Deutsche Bank (DB) - Get Report shares fell sharply Thursday after the Wall Street Journal reported that the Federal Reserve has deemed the German lender's U.S. operations as "troubled" in a previously written assessment that hasn't been made public. 

The assessment effectively meant that the bank, Germany's largest, has had to clear many operational decisions through Fed officials in either Washington or New York for at least the past year, the WSJ noted, citing sources familiar with the matter. Reports of the Fed assessment follow Deutsche Bank's planned reduction of its U.S. equity and bond market trading divisions and significant jobs cuts under Christian Sewing as the new CEO attempts to reverse years of losses and a loss of investor faith in one of Europe's most important lenders. 

"As a matter of policy, we do not comment on specific regulatory feedback," Deutsche Bank said in a statement to TheStreet. "The ultimate parent of the Deutsche Bank Group, Deutsche Bank AG, is very well capitalized and has significant liquidity reserves. The entities named in the article are three specific U.S. subsidiaries - DB USA Corp, Deutsche Bank Trust Corporation, and Deutsche Bank Trust Company Americas, our principal U.S. banking subsidiary, which has a very robust balance sheet as disclosed in our annual and quarterly regulatory filings."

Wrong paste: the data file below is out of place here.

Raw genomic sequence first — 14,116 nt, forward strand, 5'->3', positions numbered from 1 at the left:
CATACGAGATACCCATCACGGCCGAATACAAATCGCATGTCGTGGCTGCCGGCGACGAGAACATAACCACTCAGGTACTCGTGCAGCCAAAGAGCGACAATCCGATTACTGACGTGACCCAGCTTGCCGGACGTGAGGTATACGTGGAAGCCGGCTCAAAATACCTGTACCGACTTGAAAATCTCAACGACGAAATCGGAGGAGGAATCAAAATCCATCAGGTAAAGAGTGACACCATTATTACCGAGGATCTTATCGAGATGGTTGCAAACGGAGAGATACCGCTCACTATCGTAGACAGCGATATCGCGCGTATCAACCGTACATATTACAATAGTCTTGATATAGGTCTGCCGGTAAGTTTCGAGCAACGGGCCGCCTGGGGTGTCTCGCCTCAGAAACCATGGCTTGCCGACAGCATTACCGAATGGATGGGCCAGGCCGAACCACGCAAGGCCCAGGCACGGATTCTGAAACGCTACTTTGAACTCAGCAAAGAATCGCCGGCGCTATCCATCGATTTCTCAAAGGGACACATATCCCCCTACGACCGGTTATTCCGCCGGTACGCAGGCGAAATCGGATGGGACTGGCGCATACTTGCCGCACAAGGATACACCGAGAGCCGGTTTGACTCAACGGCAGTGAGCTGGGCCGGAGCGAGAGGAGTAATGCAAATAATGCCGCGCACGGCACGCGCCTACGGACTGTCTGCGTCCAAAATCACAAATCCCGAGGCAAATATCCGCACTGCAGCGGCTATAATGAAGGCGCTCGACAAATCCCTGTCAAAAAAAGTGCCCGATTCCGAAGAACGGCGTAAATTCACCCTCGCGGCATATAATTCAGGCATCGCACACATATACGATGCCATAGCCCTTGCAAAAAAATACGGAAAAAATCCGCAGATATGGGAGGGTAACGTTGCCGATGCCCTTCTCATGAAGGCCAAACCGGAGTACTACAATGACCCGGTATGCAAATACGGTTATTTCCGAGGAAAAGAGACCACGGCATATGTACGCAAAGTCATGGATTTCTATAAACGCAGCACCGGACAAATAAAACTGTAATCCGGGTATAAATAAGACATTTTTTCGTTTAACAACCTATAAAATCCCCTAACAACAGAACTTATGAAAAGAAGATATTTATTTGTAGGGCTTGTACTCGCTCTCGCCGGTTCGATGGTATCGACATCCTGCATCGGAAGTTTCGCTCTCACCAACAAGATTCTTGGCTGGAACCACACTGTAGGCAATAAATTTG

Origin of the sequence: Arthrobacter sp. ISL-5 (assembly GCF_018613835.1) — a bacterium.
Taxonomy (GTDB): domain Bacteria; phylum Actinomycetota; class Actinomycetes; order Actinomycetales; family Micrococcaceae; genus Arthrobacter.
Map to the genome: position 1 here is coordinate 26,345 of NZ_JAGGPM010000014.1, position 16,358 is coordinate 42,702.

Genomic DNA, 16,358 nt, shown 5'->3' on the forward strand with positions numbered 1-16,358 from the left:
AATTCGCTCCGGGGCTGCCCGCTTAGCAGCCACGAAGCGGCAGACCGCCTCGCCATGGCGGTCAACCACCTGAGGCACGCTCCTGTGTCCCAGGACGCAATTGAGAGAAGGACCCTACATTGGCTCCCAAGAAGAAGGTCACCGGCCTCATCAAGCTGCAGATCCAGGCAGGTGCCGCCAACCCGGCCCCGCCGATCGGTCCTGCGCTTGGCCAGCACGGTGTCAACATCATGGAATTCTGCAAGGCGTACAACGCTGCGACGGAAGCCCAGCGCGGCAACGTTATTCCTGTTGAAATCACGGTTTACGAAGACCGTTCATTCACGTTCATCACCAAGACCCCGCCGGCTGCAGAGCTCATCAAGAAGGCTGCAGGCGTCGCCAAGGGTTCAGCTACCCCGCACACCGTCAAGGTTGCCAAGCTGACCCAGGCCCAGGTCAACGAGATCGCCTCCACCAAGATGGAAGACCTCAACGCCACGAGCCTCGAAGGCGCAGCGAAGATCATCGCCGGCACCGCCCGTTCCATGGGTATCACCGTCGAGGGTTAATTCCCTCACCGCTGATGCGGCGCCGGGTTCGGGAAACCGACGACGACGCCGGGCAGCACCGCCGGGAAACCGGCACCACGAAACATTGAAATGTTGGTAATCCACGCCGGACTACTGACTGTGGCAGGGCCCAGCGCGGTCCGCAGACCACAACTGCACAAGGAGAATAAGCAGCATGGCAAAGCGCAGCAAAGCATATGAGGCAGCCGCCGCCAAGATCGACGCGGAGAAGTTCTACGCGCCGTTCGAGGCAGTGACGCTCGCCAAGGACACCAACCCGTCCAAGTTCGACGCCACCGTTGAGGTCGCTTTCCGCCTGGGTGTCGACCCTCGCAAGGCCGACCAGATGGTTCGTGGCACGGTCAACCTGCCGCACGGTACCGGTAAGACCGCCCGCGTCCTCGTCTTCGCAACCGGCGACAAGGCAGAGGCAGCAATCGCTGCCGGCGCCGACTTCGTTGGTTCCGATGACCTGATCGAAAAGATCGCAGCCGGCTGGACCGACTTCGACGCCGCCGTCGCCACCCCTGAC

"We have previously indicated that our regulators have identified various areas for improvement relating to our control environment and infrastructure. We are highly focused on addressing identified weaknesses in our U.S. operations," the statement added.

Deutsche Bank shares were marked 5.71%  lower in Frankfurt following the report and changing hands at an all-time low of €9.36 each. The move puts the stock's year-to-date decline past 1% compared to the 10.93% decline for the Stoxx Europe 600 Banks index.

Deutsche Bank said last week that its global staffing numbers would fall "well below 90,000" following the job cuts, most of which would take place in London and New York, adding that other business reductions and restructuring would reduce the bank's overall leverage by 10%, or €100 billion, by the end of the year. The bank's overall cost base is expected to fall to €23 billion this year and €22 billion in 2019, Deutsche Bank said, although "no further significant disposals" are currently planned.

"We remain committed to our Corporate & Investment Bank and our international presence - we are unwavering in that," said new CEO Christian Sewing in a statement ahead of the bank's annual general meeting in Frankfurt. "We are Europe's alternative in the international financing and capital markets business. However, we must concentrate on what we truly do well."

"Our Corporate & Investment Bank is also doing well in some areas and held or gained market share in certain areas," Sewing said. "However, we are not strong enough in other areas of this business. Therefore we have to act decisively and to adjust our strategy. There is no time to lose as the current returns for our shareholders are not acceptable."

The bank's core tier one capital ratio, a measure of the cash it can set aside to cover potential losses, slipped 60 basis points from the end of last year to 13.4%.

Sewing, a longtime Deutsche Bank executive, replaced the beleaguered John Cryan last month after a boardroom battle stemming from the bank's inability to execute a turnaround plan following an €8 billion rights issue that marked a new corporate-wide strategy designed to halt years of losses and a sustained share price slump.